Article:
Summary: Situated cognition is the theory that people’s knowledge is embedded in the activity, context, and culture in which it was learned. It is also referred to as “situated learning.”
Originators & proponents: John Seely Brown, Allan Collins, Paul Duguid
Keywords: activity, authentic domain activity, authentic learning, cognitive apprenticeship, content-specific learning, context, culture, everyday learning, knowledge, legitimate peripheral participation, socio-cultural learning, social construction of knowledge, social interaction, teaching methods
Situated cognition (Brown, Collins, & Duguid)
Situated cognition is a theory which emphasizes that people’s knowledge is constructed within and linked to the activity, context, and culture in which it was learned.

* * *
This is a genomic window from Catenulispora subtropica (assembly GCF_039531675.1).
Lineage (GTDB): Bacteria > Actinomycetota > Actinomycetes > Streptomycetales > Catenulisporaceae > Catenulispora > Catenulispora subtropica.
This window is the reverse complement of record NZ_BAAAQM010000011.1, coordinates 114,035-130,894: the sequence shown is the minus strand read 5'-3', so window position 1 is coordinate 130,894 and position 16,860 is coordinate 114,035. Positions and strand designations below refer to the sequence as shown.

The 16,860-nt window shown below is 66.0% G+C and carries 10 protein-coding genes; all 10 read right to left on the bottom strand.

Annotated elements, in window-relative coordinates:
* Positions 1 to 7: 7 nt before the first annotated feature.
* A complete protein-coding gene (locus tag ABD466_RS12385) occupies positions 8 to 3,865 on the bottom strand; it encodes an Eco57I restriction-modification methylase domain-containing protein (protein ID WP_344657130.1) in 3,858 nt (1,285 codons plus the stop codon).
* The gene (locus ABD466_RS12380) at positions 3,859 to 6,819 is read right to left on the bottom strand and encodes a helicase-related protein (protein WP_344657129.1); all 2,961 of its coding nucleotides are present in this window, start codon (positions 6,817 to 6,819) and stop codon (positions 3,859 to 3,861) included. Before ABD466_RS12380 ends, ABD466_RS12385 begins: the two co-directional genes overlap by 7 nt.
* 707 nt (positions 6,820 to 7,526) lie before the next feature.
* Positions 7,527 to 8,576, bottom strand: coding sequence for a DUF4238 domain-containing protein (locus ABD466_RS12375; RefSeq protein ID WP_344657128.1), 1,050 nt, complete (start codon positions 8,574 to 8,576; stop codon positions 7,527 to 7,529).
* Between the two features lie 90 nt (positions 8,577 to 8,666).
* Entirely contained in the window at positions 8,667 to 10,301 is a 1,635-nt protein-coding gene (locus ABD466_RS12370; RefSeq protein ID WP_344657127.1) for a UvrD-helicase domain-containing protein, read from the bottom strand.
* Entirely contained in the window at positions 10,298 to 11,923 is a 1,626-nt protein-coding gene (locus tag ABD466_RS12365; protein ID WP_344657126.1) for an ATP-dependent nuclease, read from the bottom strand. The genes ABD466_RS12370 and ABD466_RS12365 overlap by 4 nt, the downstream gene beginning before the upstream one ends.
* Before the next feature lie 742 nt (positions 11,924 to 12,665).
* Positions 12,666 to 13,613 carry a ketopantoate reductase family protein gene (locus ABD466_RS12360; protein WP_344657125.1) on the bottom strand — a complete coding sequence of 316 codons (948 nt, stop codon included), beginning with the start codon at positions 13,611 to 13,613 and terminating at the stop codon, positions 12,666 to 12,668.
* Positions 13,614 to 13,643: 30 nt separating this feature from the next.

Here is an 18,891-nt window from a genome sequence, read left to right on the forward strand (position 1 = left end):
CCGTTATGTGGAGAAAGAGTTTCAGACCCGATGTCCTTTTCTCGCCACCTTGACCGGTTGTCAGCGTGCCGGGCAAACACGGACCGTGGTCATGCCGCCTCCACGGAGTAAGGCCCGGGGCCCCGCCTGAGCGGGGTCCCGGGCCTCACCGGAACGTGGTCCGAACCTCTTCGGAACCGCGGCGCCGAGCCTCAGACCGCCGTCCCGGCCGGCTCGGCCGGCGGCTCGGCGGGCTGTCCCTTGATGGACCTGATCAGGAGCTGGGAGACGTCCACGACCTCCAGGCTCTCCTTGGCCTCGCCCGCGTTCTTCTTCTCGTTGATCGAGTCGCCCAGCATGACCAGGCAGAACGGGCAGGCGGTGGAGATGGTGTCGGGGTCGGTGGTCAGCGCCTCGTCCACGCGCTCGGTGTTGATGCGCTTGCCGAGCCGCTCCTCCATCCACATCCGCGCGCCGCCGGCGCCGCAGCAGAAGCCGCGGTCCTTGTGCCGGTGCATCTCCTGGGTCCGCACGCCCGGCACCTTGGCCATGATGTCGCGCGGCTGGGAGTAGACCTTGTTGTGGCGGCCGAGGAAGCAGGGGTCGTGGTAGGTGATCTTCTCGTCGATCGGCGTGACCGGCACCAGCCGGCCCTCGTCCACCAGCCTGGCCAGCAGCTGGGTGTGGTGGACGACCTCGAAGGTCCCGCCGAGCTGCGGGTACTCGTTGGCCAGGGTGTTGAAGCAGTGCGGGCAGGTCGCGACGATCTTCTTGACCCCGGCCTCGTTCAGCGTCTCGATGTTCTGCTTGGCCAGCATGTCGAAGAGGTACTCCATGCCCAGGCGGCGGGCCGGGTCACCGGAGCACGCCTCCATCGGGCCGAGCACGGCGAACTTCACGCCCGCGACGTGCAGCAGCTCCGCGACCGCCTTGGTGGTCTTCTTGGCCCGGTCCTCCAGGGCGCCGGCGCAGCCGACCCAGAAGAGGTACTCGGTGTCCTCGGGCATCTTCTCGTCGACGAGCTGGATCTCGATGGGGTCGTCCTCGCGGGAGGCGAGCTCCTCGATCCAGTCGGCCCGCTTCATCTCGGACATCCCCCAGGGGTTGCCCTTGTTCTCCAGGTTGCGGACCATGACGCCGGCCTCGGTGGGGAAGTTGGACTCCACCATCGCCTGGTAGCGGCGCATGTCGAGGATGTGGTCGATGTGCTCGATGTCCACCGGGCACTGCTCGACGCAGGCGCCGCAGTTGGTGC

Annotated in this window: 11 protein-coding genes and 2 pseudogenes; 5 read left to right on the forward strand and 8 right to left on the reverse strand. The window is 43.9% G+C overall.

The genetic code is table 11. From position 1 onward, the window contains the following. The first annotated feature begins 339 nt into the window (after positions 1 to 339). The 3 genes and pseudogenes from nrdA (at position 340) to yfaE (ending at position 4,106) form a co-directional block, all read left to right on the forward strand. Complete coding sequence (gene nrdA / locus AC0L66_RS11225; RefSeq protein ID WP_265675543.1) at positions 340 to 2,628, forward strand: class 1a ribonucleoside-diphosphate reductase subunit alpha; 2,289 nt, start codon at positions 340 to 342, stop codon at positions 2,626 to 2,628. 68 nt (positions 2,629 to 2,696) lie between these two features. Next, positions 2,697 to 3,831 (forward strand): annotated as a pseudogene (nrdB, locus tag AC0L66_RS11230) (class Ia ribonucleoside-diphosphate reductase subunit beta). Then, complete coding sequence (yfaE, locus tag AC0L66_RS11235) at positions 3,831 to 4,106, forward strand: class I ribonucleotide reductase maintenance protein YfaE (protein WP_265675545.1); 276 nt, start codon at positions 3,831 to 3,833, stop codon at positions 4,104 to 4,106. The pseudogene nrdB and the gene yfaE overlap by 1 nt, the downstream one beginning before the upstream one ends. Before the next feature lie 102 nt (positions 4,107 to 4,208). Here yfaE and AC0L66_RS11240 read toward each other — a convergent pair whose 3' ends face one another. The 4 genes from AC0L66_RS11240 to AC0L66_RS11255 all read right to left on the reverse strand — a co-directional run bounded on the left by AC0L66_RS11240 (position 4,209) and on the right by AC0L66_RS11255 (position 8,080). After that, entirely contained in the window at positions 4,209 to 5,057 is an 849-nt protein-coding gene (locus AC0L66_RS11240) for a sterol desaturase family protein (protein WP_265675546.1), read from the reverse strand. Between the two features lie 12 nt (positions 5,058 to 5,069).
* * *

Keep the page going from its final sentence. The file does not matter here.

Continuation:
Learning is social and not isolated, as people learn while interacting with each other through shared activities and through language, as they discuss, share knowledge, and problem-solve during these tasks.
For example, while language learners can study a dictionary to increase their vocabulary, this often solitary work only teaches basic parts of learning a language; when language learners talk with someone who is a native speaker of the language, they will learn important aspects of how these words are used in the native speaker’s home culture and how the words are used in everyday social interactions.
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